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Tales of a Fourth Grade Nothing

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Bibliography

Blume, Judy. ( 2007). Tales of a fourth grade nothing. New York, NY: Puffin Books. (Original work published in 1972)

Summary

Peter was overjoyed when he won a pet turtle at a friend’s birthday party. Peter has a very energetic little brother called Fudge. Keeping Fudge away from his pet turtle  is just one of many problems Peter faces in his life with Fudge. Peter struggles through a variety of hilarious situations with Fudge; including watching him at the park, keeping him away from his school projects, and shopping for new shoes.

Somehow Fudge always seems to come out ahead of Peter and the perceived injustice drives Peter crazy. Through a strange series of events Fudge even stars in a TV commercial. Peter’s trouble with Fudge hits all time high when Fudge eats his pet turtle. However, this cloud has a silver lining when Peter’s parents give him his very own puppy to replace the lost turtle.

My Impression

Amazingly, I have not read many books by Judy Blume, but I knew her work has a very good reputation. Another reason I chose this book because my 9 year enjoyed it. I was not disappointed! The characters in this book are so believable and honest. Peter thinks and talks like so many children I know. Children can easily identify with Peter. For the most part, Peter remains a good sport despite all the stress Fudge brings to his life. This book helps children see the humor in everyday life and provides a good example of a patient older sibling. I would recommend this book to children in 2nd through 5th grade.

Reviews

A must. Nine-year-old Peter describes episodes in the life of his little brother, Fudge (2 1/2 / 3), which would count high as extenuating circumstances for a fratricide. There’s the refusal to eat, the chaotic birthday party, playing up on a shopping trip and in the cinema — and wait till you hear what he does to Peter’s pet turtle. Lots of comedy mixed with pathos as Fudge corners parental attention. Deceptively simple and easy to read, TV sit-com transposed to a book; sings are that, when kids are introduced to Judy Blume, she’s as popular here as in the US. 9-13. Category: Junior/Middle. . …., Piccolo, 95p. Ages 8 to 10.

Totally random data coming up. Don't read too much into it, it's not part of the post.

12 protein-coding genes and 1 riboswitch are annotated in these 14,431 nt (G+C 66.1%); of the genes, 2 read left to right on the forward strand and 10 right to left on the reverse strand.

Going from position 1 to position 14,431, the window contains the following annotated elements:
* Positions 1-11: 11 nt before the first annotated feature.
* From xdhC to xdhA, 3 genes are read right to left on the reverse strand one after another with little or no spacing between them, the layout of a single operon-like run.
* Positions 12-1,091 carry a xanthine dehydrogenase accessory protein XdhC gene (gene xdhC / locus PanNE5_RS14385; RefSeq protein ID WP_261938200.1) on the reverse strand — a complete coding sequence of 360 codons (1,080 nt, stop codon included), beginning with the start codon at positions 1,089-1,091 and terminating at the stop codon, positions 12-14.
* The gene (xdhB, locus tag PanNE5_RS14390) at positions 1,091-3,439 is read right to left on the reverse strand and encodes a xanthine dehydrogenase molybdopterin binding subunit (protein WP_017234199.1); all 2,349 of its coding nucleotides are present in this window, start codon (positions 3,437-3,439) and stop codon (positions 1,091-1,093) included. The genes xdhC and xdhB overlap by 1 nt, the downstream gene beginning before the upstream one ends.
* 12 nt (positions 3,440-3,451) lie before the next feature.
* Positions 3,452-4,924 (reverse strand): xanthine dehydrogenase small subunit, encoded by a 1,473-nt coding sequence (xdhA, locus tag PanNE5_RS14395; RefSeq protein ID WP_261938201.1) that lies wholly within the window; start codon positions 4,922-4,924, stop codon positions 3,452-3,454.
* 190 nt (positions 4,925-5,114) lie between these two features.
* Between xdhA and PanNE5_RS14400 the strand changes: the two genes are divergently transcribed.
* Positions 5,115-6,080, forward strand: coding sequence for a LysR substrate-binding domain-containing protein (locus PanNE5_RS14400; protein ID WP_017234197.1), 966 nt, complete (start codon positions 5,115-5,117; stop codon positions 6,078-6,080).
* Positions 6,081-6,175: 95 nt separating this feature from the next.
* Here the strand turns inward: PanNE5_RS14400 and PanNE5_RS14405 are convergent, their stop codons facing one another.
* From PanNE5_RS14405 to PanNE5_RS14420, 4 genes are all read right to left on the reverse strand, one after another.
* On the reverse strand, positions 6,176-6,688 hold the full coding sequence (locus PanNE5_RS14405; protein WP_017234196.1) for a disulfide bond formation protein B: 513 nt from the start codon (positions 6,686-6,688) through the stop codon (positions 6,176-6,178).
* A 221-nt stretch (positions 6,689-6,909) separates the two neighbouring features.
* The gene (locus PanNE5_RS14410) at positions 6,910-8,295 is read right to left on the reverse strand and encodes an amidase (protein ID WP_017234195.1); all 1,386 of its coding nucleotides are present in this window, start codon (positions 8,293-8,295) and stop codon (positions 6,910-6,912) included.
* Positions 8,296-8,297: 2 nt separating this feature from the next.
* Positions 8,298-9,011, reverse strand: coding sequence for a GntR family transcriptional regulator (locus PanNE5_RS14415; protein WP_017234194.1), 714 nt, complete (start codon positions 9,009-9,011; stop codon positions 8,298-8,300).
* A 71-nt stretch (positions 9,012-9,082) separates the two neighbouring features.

Bowles, S. (1981, May). [Review of the book Tales of a fourth grade nothing, by Judy Blume].  Books for Keeps Vol. 8.  Retrieved from http://booksforkeeps.co.uk/

Nine-year-old Peter Warren Hatcher has resigned himself to losing the battle of sibling rivalry; his two-and-a-half-year-old brother Fudge manages to get all the attention — upstaging Peter in front of his father’s business associates, ruining the poster he has made for a school project, getting lost at the movies and (the unkindest cut of all) swallowing his pet turtle. Fudge’s antics are standard toddler attention-getters (and his selection as star of a TV commercial considerably overrates his potential as an entertainer), but Peter’s jaundiced observations exploit their risibility to the fullest. Yet the absence of any palpable jealousy or anger in Peter’s reportage causes it to degenerate into a series of momentarily amusing anecdotes, and, if not exactly a nothing, Peter is considerably less than might have been expected from the author of Then Again, Maybe I Won’t (1971).

Kirkus. (1972, March 1). [Review of the book Tales of a fourth grade nothing, by Judy Blume].  Kirkus Reviews. Retrieved from http://www.kirkusreviews.com/

Uses in the Library

It would be fun to set a goal for all of the 4th graders to read this book. If they all read the book, reward them with a class pet such as a tiny turtle or maybe a fish. Let the students vote on the name of it and make it a library helper responsibility to feed it when their class is in the library.

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